1. Financial Strain
If you feel that having to purchase an entirely new item or making costly repairs would drain your bank account or leave you with a mountain of credit card debt, then you should definitely look into an extended service plan (ESP). It can actually enhance the value of your product as opposed to being a financial burden in the event that something does go wrong. With an extended service plan, you’re essentially transferring risk to the company that sold it to you and trading it in for peace of mind. Regardless of the product’s cost, having a smaller monthly ESP payment instead of an unexpected, large repair bill is a wise investment that can help keep you from breaking the bank.
2. Time Constraint
Another key consideration is time. An extended service plan can help: 1) Take the guesswork out of searching for a quality repair company to fix your damaged merchandise on short notice. 2) Find a replacement product and have it shipped to you in a timely manner if repair is not an option. 3) Provide you with on-site repair in many instances.
In short, a good extended service plan is designed to provide you with immediate assistance. If you are having trouble with a product, you’ll have instant access to an authorized service professional, via a toll-free number, who can diagnose the problem and help you get on with your day – right away.
3. Product Reliability
No matter how well designed a product is, nothing lasts forever. Failure is inevitable. That’s why it’s always a good idea to go online and research the potential shortcomings of the particular product you intend to purchase. Check into the long-term durability of that brand to determine its reliability and what type of coverage would be most beneficial to you.
Also, think about the implications of being without your favorite consumer appliance – whether it’s a refrigerator, television, dishwasher, washer/dryer or other durable good. If you feel that being without this specific item would be a burden to you, then an extended service plan serves as a good complement.
4. Accidents Happen
Consumer electronics have become more mobile over the years, which means that they are more susceptible to accidental damage from typical everyday use. Keep your habits and behaviors in mind as to how you use products like these. If you travel a lot or are constantly on the go, then your mobile devices could be at greater risk. And if you depend on a smartphone, computer tablet or laptop for important things like work or college assignments, just imagine how difficult it would be if you didn’t have coverage and had to spend a lengthy amount of time without them.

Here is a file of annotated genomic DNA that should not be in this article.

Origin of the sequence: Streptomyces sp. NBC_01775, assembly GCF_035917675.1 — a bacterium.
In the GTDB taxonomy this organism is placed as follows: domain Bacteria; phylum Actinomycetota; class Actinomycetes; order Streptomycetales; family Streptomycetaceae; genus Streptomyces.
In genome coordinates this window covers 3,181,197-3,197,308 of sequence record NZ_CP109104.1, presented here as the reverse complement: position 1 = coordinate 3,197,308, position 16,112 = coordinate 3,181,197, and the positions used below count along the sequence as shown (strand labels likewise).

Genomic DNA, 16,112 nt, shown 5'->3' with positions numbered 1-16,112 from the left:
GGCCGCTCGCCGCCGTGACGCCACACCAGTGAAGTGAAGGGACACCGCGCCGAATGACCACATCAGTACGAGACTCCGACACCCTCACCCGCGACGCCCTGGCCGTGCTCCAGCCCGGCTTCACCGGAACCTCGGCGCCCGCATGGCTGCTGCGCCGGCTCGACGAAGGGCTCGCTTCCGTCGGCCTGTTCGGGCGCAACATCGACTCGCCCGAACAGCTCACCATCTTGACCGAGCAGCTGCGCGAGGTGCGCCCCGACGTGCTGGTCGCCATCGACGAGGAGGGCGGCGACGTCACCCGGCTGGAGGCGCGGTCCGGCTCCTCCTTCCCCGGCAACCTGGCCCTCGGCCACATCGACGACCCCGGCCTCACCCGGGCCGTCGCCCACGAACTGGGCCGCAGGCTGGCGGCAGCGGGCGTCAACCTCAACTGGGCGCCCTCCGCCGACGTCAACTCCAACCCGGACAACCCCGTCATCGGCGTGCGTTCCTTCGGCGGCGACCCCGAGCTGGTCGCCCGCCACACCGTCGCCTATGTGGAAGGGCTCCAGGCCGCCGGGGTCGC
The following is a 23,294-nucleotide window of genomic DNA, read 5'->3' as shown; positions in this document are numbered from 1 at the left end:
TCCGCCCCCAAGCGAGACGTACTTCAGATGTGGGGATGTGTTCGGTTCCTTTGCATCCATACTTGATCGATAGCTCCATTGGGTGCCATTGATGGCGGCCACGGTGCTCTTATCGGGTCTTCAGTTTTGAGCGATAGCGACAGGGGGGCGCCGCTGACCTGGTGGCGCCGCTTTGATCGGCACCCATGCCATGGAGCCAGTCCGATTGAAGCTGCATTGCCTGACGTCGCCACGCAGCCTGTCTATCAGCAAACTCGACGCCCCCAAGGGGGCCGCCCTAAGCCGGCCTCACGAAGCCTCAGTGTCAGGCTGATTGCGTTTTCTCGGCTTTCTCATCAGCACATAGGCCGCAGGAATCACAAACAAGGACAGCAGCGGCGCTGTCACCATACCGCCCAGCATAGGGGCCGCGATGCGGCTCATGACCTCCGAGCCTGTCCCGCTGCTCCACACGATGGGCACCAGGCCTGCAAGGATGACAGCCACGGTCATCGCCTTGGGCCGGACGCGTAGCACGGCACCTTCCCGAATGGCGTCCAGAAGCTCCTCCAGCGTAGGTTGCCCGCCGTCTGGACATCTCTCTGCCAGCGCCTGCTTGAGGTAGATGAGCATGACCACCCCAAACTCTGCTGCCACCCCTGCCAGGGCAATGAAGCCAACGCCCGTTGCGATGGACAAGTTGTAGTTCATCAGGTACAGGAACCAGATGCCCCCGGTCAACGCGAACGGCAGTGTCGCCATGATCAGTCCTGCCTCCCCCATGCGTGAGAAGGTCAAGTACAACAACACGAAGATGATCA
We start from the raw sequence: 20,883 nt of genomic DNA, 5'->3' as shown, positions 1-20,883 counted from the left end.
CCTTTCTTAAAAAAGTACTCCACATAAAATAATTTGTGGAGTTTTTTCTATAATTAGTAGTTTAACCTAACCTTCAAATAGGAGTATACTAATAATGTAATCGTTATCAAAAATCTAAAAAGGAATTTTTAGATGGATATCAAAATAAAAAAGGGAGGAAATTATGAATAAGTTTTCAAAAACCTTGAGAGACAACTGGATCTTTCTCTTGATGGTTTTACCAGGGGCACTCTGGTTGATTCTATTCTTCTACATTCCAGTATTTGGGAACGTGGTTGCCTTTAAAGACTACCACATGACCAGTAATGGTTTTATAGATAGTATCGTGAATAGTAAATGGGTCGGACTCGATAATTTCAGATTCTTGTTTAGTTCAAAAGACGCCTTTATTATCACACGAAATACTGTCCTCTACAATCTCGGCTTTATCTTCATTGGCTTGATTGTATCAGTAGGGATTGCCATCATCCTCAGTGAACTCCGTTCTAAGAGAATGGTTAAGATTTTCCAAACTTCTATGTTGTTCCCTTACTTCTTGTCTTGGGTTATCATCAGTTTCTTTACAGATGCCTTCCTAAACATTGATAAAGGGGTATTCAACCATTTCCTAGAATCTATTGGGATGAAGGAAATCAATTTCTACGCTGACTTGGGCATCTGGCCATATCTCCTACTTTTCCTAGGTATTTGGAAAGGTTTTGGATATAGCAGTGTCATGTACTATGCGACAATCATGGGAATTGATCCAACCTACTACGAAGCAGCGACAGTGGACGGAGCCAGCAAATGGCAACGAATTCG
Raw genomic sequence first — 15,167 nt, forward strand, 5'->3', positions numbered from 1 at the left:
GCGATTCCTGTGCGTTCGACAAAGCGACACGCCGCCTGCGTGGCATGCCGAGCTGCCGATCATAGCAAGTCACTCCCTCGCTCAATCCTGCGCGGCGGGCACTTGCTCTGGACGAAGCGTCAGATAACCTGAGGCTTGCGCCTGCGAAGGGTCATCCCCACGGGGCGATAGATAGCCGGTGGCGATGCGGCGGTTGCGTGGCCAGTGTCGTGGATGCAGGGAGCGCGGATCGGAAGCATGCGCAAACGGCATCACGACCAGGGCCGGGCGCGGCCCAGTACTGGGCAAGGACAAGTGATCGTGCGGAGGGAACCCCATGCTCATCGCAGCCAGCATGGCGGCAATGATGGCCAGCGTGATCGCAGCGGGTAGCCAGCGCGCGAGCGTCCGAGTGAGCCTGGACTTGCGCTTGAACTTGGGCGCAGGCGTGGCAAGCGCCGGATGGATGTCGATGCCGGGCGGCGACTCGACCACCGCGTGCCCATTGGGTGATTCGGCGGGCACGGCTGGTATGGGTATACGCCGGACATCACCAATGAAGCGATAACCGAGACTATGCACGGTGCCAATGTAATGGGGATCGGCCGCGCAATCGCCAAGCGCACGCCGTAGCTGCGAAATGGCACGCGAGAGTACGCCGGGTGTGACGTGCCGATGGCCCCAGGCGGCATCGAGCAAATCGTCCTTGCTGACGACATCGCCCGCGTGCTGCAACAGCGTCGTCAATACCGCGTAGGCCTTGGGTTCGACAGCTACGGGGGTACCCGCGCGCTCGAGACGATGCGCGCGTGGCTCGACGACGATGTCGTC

5. Long-Term Investment
It is human nature that we would treat a car that we intend to purchase and drive for a long period of time differently than we would a car with a short-term lease. If it belongs to us we’re more likely to keep it cleaner, buy higher-grade gasoline and go out of our way to avoid bad roads. The same can be said of any product. If you view something as a long-term investment more than simply a fleeting purchase, you’ll want to keep it operating at its very best for as long as possible.
An extended service plan is a must-have in situations like this and can be useful for items that depend on steadfast service. As always, be sure to read the coverage terms of your extended service plan to be certain that it meets your needs, and make sure that it includes a reliable repair plan to help keep your most important appliances working longer and to the best of their abilities.
For more information regarding extended service plans, visit warrantech.com or contact us today at 800.833.8801.
Filed Under: consumer, electronics, extended, finance, investments, plan, reliability, service, time
The following advice comes from a Warrantech customer who purchased an extended service plan for a tablet. All claims are handled differently – depending on product, problem and usage – but hopefully this provides you with some insight as to what to expect and how you can be prepared in the event that you need to file a claim.
I had to use this extended service plan on a previous tablet I bought – all went smooth. After it broke I made a claim, got a prepaid label, mailed the broken one in, and they sent me a check in the mail to cover what I paid for it. I've bought it again for another tablet I got my daughter. Hopefully this one won't break, but you never know with kids.
Had to use them again [for another electronic device], same as above – no complaints, way cheaper than buying insurance from your phone carrier.
Couple words of advice as to why some may run into issues:
1) Make sure you buy this extended service plan within 90 days of your tablet purchase.
2) Hold on to the receipt and original packaging (if it was bought online it’s much easier to do).
3) Register your extended service plan as soon as possible.